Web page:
Last week, the Progressive Media Project published an op-ed – which ran in the Sacramento Bee, Philadelphia Inquirer and Charlotte Observer, among other papers – commemorating the 40th anniversary of the successful 2 1/2 year-long grape boycott by the United Farm Workers of America.
On July 29, 1970, the UFW signed its first contract with California grape growers to end their successful national and international boycott. As Alvaro Huerta recaps the struggle:
It seemed like an improbable outcome, as the battle pitted a mostly Mexican as well as Filipino immigrant work force against powerful agricultural growers in California.
Led by the late Cesar Chavez and tireless Dolores Huerta, the UFW was founded in the early 1960s in response to the inhumane working conditions for farmworkers in California and other states, such as Arizona, Texas, Florida and Washington state.
While many American workers during this period enjoyed the right to organize, 40-hour weeks, minimum wage and relatively safe working conditions, farmworkers lacked these basic rights and protections.
In an effort to seek justice, dignity and respect in the rural fields of America, UFW leaders, its members and sympathizers organized and joined picket lines and marches, signed petitions, supported labor laws, lobbied elected officials, distributed educational flyers, produced documentaries, penned songs, performed plays, held teach-ins and generally supported the nationwide boycott.
The charismatic Chavez — who graced the cover of Time magazine on July 4, 1969 — engaged in numerous and lengthy hunger strikes to draw attention to the cause.
As was the case with the civil rights movement, many UFW activists were beaten up and a few were killed for the simple act of supporting the right of farmworkers to organize a union and negotiate for fair labor contracts.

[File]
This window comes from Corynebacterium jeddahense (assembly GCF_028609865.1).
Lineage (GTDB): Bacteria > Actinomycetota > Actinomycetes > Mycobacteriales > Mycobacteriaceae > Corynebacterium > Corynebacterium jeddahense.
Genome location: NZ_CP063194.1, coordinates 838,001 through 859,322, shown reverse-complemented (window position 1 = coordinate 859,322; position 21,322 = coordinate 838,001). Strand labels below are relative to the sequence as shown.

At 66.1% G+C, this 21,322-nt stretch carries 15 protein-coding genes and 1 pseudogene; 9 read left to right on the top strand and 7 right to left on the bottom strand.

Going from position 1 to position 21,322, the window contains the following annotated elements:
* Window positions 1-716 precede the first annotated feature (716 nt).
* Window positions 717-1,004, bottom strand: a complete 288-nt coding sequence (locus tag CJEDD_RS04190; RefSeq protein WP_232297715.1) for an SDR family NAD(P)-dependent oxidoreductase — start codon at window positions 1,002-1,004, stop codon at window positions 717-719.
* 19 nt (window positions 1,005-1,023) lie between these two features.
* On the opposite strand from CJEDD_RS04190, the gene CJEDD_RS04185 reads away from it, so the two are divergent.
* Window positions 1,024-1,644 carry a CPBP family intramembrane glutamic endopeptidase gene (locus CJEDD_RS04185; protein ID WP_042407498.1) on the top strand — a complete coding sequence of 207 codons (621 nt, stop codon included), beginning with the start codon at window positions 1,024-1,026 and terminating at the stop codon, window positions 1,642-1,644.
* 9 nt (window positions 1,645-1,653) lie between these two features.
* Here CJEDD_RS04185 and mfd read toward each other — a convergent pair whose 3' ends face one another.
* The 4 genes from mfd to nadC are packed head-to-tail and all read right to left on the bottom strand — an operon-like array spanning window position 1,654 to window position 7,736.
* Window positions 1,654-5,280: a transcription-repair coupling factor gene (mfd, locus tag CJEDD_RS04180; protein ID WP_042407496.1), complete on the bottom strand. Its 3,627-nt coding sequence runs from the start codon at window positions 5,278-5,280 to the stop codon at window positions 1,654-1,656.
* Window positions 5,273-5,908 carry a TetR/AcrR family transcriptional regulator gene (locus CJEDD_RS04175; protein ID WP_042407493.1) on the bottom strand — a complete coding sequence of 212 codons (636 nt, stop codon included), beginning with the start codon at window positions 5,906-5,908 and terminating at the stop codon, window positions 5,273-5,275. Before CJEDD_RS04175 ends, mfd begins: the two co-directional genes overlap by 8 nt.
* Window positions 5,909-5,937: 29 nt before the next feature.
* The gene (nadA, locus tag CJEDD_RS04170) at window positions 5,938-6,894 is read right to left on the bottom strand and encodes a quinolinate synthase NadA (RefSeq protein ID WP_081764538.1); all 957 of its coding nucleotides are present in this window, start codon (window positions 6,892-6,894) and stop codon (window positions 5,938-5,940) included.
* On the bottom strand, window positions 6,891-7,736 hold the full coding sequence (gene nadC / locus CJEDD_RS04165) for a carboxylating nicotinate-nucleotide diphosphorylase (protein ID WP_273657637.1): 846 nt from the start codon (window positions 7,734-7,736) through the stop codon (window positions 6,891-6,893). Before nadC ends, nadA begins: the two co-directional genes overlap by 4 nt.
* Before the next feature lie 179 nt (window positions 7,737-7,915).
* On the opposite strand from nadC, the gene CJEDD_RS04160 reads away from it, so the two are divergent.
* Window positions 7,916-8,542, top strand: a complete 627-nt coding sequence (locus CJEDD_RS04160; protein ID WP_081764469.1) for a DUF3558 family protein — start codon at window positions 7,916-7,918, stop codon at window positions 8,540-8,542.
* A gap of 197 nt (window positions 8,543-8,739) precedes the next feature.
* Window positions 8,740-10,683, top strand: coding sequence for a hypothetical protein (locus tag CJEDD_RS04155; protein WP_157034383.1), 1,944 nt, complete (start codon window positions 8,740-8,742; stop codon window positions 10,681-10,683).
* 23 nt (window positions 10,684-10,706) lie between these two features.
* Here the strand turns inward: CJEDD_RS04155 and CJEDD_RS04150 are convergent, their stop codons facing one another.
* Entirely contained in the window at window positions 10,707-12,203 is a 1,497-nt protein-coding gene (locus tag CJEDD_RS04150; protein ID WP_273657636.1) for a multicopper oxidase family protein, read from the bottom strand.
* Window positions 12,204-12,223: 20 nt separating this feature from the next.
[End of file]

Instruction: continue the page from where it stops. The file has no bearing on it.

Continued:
But the rightness of their cause prevailed.
While this campaign should no doubt be seen as a nonviolent success story, the farmworkers struggle for justice did not unfortunately end there. In fact, the grape boycott had to be resumed in 1973 after the major vineyards broke their contract with the UFW. As David Cortright writes in Gandhi and Beyond:
The boycotts continued for years, but the halcyon enthusiasm of the initial grape and lettuce boycotts gradually faded. Boycott activity around the country became increasingly desultory, and the tactic lost much of its effectiveness.
My takeaway message from this story is that since boycotts are extremely difficult to get off the ground and maintain, organizers must make sure, to the best of their ability, that the any agreement signed will stick before they agree to call of a boycott. Otherwise, the businesses or corporations targeted by a movement may strike a deal, without ever intending to implement it, just to take the wind of out the sails of the boycott.
From grassroots movements to presidential hopefuls, the importance of creating visionary plans for change is no longer being ignored.
By appealing to the hearts and minds of their white neighbors, Native Americans are carving out common ground and building unity through diversity.
A growing campaign to bring black mothers home from jail is putting the need to eliminate cash bail into criminal justice conversations.